Universal Appeal in Accessible Design
A remodel proves that individuality rules, even in accessible design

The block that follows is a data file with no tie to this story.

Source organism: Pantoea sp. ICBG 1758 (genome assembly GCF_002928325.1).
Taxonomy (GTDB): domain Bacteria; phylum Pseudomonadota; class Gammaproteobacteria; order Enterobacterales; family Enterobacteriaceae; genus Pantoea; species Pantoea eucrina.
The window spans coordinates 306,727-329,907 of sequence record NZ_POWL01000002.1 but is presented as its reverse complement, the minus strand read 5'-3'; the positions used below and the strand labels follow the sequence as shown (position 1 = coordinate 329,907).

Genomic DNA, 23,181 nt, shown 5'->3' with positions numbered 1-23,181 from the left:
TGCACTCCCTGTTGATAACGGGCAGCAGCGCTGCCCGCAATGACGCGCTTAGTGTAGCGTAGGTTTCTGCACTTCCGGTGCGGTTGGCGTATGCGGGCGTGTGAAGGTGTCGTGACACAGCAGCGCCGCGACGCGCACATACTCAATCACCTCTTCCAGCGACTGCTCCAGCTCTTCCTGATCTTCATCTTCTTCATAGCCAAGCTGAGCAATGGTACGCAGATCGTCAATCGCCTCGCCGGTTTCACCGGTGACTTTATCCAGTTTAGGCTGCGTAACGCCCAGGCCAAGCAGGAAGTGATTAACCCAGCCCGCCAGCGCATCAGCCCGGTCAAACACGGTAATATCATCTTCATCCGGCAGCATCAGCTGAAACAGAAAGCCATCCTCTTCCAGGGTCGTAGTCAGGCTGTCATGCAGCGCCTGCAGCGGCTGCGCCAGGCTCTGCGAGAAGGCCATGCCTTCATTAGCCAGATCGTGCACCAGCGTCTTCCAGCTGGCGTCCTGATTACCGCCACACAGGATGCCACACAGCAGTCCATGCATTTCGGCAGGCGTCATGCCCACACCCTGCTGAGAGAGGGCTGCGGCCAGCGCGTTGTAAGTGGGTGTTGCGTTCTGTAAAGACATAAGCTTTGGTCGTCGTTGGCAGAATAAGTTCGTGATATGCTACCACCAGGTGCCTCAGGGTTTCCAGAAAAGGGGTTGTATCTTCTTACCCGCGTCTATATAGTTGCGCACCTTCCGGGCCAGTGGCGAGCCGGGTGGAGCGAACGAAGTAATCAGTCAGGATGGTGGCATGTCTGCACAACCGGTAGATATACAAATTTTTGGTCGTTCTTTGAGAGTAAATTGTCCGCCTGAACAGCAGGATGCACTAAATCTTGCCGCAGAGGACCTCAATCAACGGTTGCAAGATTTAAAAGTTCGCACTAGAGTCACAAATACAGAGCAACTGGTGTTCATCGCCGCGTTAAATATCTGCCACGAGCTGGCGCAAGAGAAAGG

Allison Pileggi uses a wheelchair, so when she and her husband decided to remodel the kitchen in their suburban Pittsburgh home, accessibility was a top priority. The Pileggis consulted local designers about the project but were disappointed with the results. Either the designs submitted didn’t take into account that the kitchen’s primary user would be working from a wheelchair, or they were aesthetically bland and institutional-looking. After Allison and Bill decided to design the kitchen themselves, they hired New Hampshire-based Crown Point Cabinetry to execute their plan. The new kitchen encompasses the original galley kitchen, plus a few adjacent spaces. Moving a wall allowed the Pileggis to add a center island with a 30-in.-high countertop and at least 3 ft. on all sides. It also allowed them to create a hybrid tray and vaulted ceiling with a skylight above. Access to the laundry room was now through the kitchen, but the Pileggis avoided breaking up a line of cabinetry by installing cabinet-style doors with special hardware that allows the doors to swing open and then slide backward. Additional features of this kitchen that make it accessible to Allison but that work well for other users include the cabinet finish, which can be touched up easily after being dinged by the wheelchair; a farmhouse sink that sticks out from the cabinet base; a pot filler at a reachable distance over the stove; a mixer lift in the island; and storage drawers in most of the kitchen’s toe-kick spaces. Appliances were chosen and placed so that they’d be within Allison’s reach, and a refrigerator drawer holds items that Allison wouldn’t otherwise be able to retrieve from the refrigerator. See more photos of the Pileggis’ kitchen.